You want all your kids to feel valued and appreciated. But when you have more than one child, it’s natural to devote more time to the one with learning and attention issues. You may assume that your other children know how much you love them.
Yet siblings of kids with learning and attention issues can easily feel lost in the shuffle. Not getting regular attention from you can affect their self-esteem and personal development. Your child needs consistent time with you. Here’s why focusing your attention on each of your children can set the stage for a positive relationship with all of them and boost their self-esteem.
You know what makes your child unique.
Children have their own interests and needs. By spending time together, you become more aware of your child’s passions and talents. Your child, in turn, feels understood.
You can build a richer relationship.
When you know your child’s interests and potential strengths, you can plan activities that support them. For example, maybe you discover your older child likes vintage movies, or your younger child loves big trucks. By going to movie revivals or construction sites together, you share an experience that’s personal and special.
It keeps the lines of communication open.
Your child can open up when you spend relaxed time together, away from the demands of your house and other siblings. It’s a chance to talk about what it’s like to have a sibling with learning and attention issues. Or to share nervousness about trying out for the school play. When you know what your child is thinking, you can figure out how to respond—with a word of encouragement or by providing an opportunity to vent.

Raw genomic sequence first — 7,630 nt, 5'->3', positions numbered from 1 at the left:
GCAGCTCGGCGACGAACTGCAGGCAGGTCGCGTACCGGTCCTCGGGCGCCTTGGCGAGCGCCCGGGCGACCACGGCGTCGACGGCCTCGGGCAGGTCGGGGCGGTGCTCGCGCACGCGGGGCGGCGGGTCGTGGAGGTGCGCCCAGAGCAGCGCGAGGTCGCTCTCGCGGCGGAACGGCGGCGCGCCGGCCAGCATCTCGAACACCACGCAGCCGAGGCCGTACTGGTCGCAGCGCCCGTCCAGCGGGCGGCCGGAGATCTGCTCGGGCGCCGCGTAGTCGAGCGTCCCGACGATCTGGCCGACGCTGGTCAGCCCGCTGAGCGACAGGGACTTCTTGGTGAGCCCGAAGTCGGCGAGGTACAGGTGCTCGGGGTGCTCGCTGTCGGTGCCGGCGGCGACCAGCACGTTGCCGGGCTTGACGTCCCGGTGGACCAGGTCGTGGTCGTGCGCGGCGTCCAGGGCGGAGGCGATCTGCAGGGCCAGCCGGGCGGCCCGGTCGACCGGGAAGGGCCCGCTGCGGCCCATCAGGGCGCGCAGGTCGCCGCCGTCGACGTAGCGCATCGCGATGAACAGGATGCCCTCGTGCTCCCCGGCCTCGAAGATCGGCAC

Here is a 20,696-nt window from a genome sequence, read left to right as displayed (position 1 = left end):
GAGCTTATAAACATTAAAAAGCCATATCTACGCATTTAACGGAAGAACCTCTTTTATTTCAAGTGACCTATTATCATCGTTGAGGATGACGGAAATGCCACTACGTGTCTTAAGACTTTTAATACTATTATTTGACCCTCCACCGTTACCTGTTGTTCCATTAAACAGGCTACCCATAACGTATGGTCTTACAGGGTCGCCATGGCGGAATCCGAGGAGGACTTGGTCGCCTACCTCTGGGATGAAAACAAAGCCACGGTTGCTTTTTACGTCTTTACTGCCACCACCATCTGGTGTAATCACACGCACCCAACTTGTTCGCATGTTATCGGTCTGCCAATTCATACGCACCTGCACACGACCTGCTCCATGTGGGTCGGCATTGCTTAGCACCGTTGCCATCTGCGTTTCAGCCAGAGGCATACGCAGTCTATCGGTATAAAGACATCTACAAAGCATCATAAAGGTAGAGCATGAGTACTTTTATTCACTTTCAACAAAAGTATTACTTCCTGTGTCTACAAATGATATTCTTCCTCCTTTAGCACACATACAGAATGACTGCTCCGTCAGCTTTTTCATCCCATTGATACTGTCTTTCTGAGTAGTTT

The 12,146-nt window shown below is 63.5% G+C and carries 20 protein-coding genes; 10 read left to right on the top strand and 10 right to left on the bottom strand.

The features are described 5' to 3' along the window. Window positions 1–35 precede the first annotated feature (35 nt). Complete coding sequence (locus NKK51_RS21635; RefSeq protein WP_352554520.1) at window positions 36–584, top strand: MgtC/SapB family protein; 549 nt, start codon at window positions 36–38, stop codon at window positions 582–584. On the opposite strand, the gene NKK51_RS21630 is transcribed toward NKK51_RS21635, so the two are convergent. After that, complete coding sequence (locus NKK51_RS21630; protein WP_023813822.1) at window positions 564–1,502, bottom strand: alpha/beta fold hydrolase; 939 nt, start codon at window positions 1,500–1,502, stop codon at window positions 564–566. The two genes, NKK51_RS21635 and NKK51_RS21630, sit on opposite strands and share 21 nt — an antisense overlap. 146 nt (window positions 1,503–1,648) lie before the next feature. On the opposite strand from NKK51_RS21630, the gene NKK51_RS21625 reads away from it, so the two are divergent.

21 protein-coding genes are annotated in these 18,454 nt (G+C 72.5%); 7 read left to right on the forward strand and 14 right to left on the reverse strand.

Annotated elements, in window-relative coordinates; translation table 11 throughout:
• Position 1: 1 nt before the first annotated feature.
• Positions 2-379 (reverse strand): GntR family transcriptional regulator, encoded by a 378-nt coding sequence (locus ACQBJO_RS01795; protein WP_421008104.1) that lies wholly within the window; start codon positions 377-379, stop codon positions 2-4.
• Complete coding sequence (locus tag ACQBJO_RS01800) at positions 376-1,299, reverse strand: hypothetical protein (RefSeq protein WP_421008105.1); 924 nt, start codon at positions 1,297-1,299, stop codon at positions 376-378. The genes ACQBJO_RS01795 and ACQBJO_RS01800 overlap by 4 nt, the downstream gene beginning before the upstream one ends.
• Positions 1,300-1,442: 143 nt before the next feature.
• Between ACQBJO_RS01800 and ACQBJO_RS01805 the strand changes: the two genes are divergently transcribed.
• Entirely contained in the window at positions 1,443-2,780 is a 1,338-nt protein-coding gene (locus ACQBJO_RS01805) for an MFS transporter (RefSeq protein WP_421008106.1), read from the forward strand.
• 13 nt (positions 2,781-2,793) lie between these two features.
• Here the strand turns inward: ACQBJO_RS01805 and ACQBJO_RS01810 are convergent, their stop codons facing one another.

Your actions speak louder than words.
Giving undivided attention to your child sends a very important message. Essentially, you’re saying: “You are important to me. I’m interested in what you have to say, and I enjoy being with you.” That means a lot.
It can make up for those times when a sibling gets the lion’s share of the attention. Individual attention is crucial, but it’s not the only way you can put your child in the spotlight. In day-to-day routines, you can also make your child feel on top, at least sometimes. Here are some ideas:
- Let your child pick the restaurant, or the family activity. It’s easy to let the needs of your child with learning and attention issues dictate the kinds of places you eat out or what movie you go to. For example, you may always eat out at the same place just because you know it and it’s easy. But sometimes, try mixing it up and letting the other child choose.
- Say that each child’s needs are important. If you’re working on homework together, don’t drop what you’re doing because another child needs help. If you can, say, “Honey you’ll have to wait a few minutes. I’m busy.”
- Include a love note in the lunch box, or place a sticky note on the mirror. A tangible reminder of your love can give your child a lift.